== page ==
RECAP: How the Tembisa 10 came into “non-existence”

STORY LAST UPDATE: JUNE 28

There is rarely a dull moment in South Africa. The country, after all, is alive with every possibility. But this story has truly eclipsed even the most interesting and bizarre of our everyday. It’s the story of 10 babies who may, or may not have been born – we now know they were more likely not born.

On Tuesday, June 15, the family of Tebogo Tsotesti, father of the babies, released a statement saying he had relied on his girlfriend, Gosiame Sithole for information on the birth and he had never seen them himself.

In the statement, the family said they have concluded, based on available evidence that there were no decuplets born. They apologised for the inconvenience and embarrassment. The family said they are now going to concentrate on finding Sithole, whose phone has been turned off.

The latest update as of June 28: The Sunday Times has said they have a leaked memo which said the “mother” is not 37 years old as reported, but 48-years-old. The Sunday Times also revealed that the first names of the woman, as reported by the Pretoria News is incorrect. The woman is currently undergoing psychological help. Independent Media has also announced an independent panel would be established to investigate the handling of the story.

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June 23: The Gauteng department of health has released a statement around their investigation of the Tembisa 10. The department said they are concerned by the conduct of Independent Media and Piet Rampedi. They plan to take legal action. The department said they will continue to give support to Sithole.

The journalist behind the story, Piet Rampedi has written an apology to his colleagues. In an email sent to Independent Media’s editor-in-chief, Aneez Salie, which News24 said they had seen, Rampedi said he was full of “sadness and regret”, but stood by the fact that Gosiame Sithole was pregnant and gave birth.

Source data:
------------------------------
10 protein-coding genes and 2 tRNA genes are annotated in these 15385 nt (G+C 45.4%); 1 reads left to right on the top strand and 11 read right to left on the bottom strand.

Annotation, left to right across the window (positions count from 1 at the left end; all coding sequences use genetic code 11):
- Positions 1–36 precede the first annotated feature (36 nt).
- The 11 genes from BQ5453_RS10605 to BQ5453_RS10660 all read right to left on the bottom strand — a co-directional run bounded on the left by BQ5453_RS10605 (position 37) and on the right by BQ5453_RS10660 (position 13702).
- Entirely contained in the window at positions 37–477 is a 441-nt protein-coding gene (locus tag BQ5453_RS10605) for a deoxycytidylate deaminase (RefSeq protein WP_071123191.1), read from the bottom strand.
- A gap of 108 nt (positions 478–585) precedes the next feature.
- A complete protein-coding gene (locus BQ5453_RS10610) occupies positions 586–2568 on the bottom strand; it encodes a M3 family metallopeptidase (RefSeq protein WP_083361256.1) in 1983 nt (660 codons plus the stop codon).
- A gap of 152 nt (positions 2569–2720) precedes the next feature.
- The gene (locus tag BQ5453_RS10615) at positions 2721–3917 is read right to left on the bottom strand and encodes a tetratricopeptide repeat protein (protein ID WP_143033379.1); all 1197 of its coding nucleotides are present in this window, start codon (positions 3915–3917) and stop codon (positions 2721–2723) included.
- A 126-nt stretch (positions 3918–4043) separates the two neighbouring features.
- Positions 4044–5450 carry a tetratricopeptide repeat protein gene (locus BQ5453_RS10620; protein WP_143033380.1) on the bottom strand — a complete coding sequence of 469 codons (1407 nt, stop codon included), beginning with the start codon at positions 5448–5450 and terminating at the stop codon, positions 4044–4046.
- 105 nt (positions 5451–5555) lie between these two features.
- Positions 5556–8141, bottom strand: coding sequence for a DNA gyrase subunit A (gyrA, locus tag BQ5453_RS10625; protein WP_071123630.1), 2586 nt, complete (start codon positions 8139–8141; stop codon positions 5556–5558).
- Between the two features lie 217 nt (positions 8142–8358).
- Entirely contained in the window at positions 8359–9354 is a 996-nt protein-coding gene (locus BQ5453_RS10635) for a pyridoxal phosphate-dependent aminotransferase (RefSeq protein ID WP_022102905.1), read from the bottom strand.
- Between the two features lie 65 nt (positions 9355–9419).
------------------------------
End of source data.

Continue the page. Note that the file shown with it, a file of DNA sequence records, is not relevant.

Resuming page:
EWN revealed on Friday that they had learnt that the woman who claimed to have birthed decuplets has shown no signs of ever being pregnant or delivering a baby in the past two weeks. They also said they understood that Sithole was detained under the Mental Healthcare Act, which allows for authorities to hold a person for at least 72 hours to do a psychiatric evaluation.

Ling Shepherd, Kelly Mutizira and Fatima Moosa take a closer look at how the story unfolded.

What is the story?

The Pretoria News reported that 37-year-old Gosiame Sithole gave birth to decuplets, seven boys and three girls. As per the exclusive by IOL, Sithole broke the Guinness World Record previously held by a Malian woman, Halima Cissé who gave birth to nine children in Morocco last month. The news of Gosiame Sithole delivering the 10 babies led to public appeals from the Gauteng provincial government for information about the mother and her children after it failed to find medical records at hospitals, both public and private. 

Why were so many questions asked?

Many of the conversations took place on social media which played a bigger role in amplifying polarising sentiments. Phumla Williams, director-general at the Government Communication Information System (GCIS), South Africa, posted on Twitter that authorities could not find any evidence of the births. 

Tessa Knight, research assistant for DFRLab told The Daily Vox that the government contradicting a story broken by a journalist, particularly a story that the public was already interested in, would certainly result in conversation around the veracity of the report.